If You Live Here, Prepare for it to Be "Raining Cockroaches," Experts Say
This one area of the U.S. should brace itself for a sudden influx of these much-maligned pests.
Whether you notice them scurrying out from a dumpster behind a restaurant on your way home at night or find them in your own home, cockroaches are rarely, if ever, a welcome sight. Unfortunately for one area in the U.S., seeing cockroaches is about to become more than just an occasional occurrence. In fact, experts are warning residents of this locale to prepare for it to be "raining cockroaches" in the near future. Read on to discover if an influx of these unwanted pests could be headed your way.
Rainy weather is causing an influx of cockroaches in Gwinnett County, Georgia.
Hot summer temperatures and heavy rains have created prime conditions for cockroaches to come out in droves in Gwinnett County, according to James Murphy, an ANR Extension Agent at the University of Georgia Agricultural Extension.
"If it is raining cats and dogs, it might as well be raining cockroaches," Murphy told WSB-TV 2 Atlanta.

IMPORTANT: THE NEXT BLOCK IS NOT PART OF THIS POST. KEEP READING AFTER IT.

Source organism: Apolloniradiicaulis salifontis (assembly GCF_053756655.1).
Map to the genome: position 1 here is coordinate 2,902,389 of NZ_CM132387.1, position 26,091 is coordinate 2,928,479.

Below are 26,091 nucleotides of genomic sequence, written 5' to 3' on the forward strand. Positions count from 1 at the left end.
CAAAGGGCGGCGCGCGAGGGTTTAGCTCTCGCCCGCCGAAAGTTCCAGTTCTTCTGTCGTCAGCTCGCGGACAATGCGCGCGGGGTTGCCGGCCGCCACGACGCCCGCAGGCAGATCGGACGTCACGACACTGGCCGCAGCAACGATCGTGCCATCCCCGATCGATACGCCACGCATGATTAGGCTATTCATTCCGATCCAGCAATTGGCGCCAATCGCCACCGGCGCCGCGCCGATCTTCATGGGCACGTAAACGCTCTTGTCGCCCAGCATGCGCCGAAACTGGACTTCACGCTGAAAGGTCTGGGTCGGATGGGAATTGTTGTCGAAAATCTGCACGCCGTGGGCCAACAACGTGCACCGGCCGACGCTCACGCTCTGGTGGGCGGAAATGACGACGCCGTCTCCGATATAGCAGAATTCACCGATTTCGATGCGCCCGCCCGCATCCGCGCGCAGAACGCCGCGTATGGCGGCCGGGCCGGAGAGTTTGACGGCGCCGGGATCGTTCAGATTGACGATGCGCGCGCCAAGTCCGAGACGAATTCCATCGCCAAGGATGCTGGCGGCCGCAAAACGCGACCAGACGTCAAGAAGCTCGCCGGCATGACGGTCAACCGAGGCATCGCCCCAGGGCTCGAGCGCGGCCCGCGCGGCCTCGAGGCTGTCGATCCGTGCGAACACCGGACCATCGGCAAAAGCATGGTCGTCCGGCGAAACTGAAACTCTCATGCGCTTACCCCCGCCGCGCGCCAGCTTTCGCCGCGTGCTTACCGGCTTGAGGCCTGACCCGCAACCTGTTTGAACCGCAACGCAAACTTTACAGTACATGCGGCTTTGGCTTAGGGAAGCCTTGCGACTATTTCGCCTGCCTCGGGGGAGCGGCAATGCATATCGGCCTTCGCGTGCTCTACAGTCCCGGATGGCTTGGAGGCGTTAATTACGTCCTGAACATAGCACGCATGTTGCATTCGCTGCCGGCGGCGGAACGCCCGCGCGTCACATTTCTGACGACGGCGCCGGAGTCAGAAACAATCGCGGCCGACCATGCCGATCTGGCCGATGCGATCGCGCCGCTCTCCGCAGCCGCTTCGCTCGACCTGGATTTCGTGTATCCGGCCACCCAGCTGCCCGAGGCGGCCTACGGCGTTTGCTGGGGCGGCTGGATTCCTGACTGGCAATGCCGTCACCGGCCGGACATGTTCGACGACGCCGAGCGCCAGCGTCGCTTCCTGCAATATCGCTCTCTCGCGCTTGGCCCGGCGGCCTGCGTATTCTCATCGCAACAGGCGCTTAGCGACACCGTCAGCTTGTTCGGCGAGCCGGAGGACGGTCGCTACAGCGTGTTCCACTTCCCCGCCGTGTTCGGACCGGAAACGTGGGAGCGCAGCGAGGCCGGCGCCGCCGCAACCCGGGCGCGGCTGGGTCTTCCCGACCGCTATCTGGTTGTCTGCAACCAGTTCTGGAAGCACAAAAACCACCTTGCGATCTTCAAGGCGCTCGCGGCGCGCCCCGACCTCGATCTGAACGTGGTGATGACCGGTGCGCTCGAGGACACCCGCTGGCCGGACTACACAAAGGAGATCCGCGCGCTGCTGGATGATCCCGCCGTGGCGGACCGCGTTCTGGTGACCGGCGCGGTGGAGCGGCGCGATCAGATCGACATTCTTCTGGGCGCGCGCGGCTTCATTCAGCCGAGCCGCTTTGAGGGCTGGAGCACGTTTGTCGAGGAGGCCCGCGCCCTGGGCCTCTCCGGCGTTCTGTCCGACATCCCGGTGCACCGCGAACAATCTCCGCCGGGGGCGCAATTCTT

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Cockroaches are not only abundant on the streets, but are making their way indoors.
These weather patterns have not only proven troubling outdoors, but inside many homes in the Georgia county.
"Toward the end of the summer and into fall, that's when the populations explode," Walt Cline of Pro Pest Products told WSB-TV 2 Atlanta. According to the pest experts at Terminix, the reasoning behind the bugs' sudden change of locations from outside to in is simple: they're trying to avoid drowning.
Cockroaches can influence the spread of multiple diseases.
While seeing a cockroach may be upsetting on a visceral level, there are multiple dangers associated with cohabitating with these pests, as well.
According to the World Health Organization (WHO), cockroaches are either known or suspected to be carriers of the pathogens that cause cholera, diarrhea, dysentery, leprosy, plague, typhoid, polio, and other viral illnesses, and they may cause a number of allergic reactions and respiratory issues.
You may be able to rid your home of these pests without professional help.
If you notice that cockroaches have made their way inside your home, you may be able to handle the problem on your own without the help of a professional.
According to Michael F. Potter, PhD, an extension entomologist at the University of Kentucky, attractant baits, when used correctly, can "achieve results comparable to professional extermination" when it comes to getting rid of these unwanted visitors once and for all.